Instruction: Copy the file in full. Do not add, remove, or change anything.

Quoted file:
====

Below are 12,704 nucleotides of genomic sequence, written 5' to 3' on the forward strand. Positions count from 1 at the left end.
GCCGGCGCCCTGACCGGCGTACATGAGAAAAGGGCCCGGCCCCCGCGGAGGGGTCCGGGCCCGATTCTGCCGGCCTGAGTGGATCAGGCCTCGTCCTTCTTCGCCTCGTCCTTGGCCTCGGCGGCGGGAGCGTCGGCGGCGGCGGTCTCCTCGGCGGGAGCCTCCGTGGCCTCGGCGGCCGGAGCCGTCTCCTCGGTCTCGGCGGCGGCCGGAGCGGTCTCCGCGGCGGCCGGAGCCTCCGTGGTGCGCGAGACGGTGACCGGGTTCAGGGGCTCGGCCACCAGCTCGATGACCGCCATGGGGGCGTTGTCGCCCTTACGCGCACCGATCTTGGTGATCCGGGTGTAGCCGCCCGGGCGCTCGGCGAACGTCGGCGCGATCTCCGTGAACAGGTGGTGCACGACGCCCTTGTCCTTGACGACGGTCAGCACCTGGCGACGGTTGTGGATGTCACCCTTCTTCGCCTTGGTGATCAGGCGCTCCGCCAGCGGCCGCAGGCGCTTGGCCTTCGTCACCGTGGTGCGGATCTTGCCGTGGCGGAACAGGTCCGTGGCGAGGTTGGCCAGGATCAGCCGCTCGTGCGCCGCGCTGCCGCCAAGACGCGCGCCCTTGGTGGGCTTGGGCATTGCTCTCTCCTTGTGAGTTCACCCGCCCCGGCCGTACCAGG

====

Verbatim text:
Below are 12,704 nucleotides of genomic sequence, written 5' to 3' on the forward strand. Positions count from 1 at the left end.
GCCGGCGCCCTGACCGGCGTACATGAGAAAAGGGCCCGGCCCCCGCGGAGGGGTCCGGGCCCGATTCTGCCGGCCTGAGTGGATCAGGCCTCGTCCTTCTTCGCCTCGTCCTTGGCCTCGGCGGCGGGAGCGTCGGCGGCGGCGGTCTCCTCGGCGGGAGCCTCCGTGGCCTCGGCGGCCGGAGCCGTCTCCTCGGTCTCGGCGGCGGCCGGAGCGGTCTCCGCGGCGGCCGGAGCCTCCGTGGTGCGCGAGACGGTGACCGGGTTCAGGGGCTCGGCCACCAGCTCGATGACCGCCATGGGGGCGTTGTCGCCCTTACGCGCACCGATCTTGGTGATCCGGGTGTAGCCGCCCGGGCGCTCGGCGAACGTCGGCGCGATCTCCGTGAACAGGTGGTGCACGACGCCCTTGTCCTTGACGACGGTCAGCACCTGGCGACGGTTGTGGATGTCACCCTTCTTCGCCTTGGTGATCAGGCGCTCCGCCAGCGGCCGCAGGCGCTTGGCCTTCGTCACCGTGGTGCGGATCTTGCCGTGGCGGAACAGGTCCGTGGCGAGGTTGGCCAGGATCAGCCGCTCGTGCGCCGCGCTGCCGCCAAGACGCGCGCCCTTGGTGGGCTTGGGCATTGCTCTCTCCTTGTGAGTTCACCCGCCCCGGCCGTACCAGG